A review of heavy vehicle testing has commenced, with Department for Transport (DfT) and DVSA officials having already met with stakeholders.
Baroness Vere first confirmed on 21 July that heavy vehicle testing would be subject to a review when she wrote to a number of parties, including the Confederation of Passenger Transport and the Authorised Testing Facility Operators Association (ATFOA), outlining the move. Publication of the outcome is expected by the end of the current calendar year.
Heavy vehicle testing review exploring regime’s fitness for purpose
The review is exploring whether the current testing regime is fit for purpose. It will also provide evidence whether the existing arrangements “support or hinder the effective operation” of sectors that rely on them. Any areas “where further work needs to be carried out” will be highlighted in the results of the review, says Baroness Vere.
The process is being led by DfT officials with support from DVSA. Stakeholders have formed a panel to inform and assist. It is anticipated that the following key issues will be explored:
- Establishing a single, clear evidence base to assess levels of testing performance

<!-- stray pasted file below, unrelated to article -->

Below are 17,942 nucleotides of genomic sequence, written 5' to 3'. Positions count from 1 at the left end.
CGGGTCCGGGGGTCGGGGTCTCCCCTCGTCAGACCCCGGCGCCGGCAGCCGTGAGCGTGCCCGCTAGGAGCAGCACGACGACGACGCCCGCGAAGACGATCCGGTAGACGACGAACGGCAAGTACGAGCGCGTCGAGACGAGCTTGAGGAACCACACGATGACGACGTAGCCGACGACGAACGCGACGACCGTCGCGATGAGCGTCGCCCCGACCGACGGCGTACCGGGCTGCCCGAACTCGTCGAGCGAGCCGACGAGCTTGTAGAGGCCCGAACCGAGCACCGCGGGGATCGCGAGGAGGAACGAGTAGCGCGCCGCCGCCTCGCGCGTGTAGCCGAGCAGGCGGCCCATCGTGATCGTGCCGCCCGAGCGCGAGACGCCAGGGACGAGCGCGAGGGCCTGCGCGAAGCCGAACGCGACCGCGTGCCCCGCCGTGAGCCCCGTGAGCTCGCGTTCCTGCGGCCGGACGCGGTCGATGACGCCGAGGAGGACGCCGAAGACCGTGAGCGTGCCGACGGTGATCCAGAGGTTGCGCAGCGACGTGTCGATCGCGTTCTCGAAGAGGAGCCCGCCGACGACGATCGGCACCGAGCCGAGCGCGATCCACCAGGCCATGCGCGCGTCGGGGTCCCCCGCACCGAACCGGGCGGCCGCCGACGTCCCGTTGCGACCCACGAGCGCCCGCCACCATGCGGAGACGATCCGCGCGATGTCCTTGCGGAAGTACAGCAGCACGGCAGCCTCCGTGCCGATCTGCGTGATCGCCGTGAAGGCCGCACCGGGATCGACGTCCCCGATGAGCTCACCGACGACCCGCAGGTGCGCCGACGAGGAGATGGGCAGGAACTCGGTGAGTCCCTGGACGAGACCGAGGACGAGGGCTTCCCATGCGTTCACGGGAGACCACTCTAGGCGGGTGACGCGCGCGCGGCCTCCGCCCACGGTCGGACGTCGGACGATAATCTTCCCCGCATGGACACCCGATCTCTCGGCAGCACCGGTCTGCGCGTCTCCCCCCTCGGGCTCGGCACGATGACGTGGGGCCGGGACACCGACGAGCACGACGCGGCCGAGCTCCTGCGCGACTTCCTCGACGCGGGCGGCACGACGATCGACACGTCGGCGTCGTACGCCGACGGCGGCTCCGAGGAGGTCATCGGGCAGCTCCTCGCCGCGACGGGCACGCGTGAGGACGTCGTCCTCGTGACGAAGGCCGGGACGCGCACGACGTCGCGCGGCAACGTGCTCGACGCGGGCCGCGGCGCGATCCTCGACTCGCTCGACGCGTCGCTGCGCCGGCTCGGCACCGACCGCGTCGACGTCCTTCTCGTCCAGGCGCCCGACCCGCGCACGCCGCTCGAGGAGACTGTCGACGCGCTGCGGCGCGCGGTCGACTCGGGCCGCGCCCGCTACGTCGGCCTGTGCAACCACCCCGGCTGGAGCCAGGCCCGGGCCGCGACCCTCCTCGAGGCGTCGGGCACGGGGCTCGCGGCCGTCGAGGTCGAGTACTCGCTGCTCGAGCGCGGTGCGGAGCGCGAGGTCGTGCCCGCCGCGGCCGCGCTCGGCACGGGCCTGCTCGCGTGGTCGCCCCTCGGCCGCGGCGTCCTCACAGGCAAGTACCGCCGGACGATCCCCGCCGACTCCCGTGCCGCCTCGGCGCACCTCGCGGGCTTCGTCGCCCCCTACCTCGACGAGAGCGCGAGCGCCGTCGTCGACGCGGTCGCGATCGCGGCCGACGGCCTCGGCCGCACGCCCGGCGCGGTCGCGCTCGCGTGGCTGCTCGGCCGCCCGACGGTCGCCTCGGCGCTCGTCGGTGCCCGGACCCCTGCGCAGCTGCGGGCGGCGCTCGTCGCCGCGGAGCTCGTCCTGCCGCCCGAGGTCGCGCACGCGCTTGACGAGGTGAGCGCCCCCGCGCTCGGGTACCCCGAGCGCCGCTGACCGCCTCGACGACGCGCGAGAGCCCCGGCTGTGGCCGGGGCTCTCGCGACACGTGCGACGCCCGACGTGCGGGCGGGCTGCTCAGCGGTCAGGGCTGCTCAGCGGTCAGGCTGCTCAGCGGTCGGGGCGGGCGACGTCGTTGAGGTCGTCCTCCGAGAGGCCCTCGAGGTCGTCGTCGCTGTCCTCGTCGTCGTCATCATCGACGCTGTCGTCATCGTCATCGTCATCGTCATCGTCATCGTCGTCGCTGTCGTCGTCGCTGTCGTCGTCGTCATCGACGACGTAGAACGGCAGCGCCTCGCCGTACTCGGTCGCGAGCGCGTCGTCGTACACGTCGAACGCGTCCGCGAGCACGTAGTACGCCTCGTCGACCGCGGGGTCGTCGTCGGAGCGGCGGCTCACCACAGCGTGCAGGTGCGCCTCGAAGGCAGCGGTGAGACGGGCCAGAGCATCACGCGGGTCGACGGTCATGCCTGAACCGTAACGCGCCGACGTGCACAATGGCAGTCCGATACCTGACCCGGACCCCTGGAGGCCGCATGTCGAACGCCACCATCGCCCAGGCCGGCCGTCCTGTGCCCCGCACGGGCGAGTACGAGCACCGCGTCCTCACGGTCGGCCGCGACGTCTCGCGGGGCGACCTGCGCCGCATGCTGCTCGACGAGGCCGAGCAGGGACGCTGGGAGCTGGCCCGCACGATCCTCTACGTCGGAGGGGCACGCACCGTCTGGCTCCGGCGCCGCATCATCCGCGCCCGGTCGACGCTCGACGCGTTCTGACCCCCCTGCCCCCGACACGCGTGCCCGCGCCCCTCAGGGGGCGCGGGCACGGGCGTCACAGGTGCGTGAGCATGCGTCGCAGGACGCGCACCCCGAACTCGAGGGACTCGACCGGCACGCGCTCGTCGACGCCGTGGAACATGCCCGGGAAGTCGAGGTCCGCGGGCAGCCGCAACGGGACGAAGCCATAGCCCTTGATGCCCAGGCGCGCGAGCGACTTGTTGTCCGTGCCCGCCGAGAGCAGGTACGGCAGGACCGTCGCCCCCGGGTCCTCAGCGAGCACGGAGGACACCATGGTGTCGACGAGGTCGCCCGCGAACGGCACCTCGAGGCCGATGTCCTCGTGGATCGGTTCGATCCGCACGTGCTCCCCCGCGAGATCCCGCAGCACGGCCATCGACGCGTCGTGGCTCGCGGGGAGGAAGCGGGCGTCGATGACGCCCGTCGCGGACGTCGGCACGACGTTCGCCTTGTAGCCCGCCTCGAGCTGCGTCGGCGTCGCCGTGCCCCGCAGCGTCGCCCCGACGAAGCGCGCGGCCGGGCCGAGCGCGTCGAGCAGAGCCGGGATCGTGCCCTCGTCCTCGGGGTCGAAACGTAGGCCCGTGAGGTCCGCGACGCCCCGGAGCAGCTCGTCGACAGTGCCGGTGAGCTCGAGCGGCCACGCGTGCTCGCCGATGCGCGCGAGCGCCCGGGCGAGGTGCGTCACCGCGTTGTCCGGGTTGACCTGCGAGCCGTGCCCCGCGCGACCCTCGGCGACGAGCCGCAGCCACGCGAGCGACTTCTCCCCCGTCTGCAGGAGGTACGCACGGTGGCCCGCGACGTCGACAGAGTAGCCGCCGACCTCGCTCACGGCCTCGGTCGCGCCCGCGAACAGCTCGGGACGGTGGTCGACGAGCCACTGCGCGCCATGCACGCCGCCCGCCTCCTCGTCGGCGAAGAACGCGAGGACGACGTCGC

- Expected lead times for test bookings and local variations
- Resilience and responsiveness in the testing system
- Understanding and reconciling customer, ATF provider and DVSA information, along with evidence and feedback about the current testing system.
‘Think tank’ to influence testing policy created by ATFOA
After being informed that the review was soon to start, ATFOA created a ‘think tank’ among its members to help influence policy. That group includes Abellio London as a representative of the passenger sector.
ATFOA hopes that the review “will change [the heavy vehicle testing] industry for the better.” It has repeatedly called for delegated testing. That would involve a suitably qualified ATF employee carrying out the test in lieu of a DVSA staff member.
Baroness Vere said in July that after completion of the review, DfT will, if necessary, “consider options for the future of testing to achieve the best outcomes for road safety and industry.”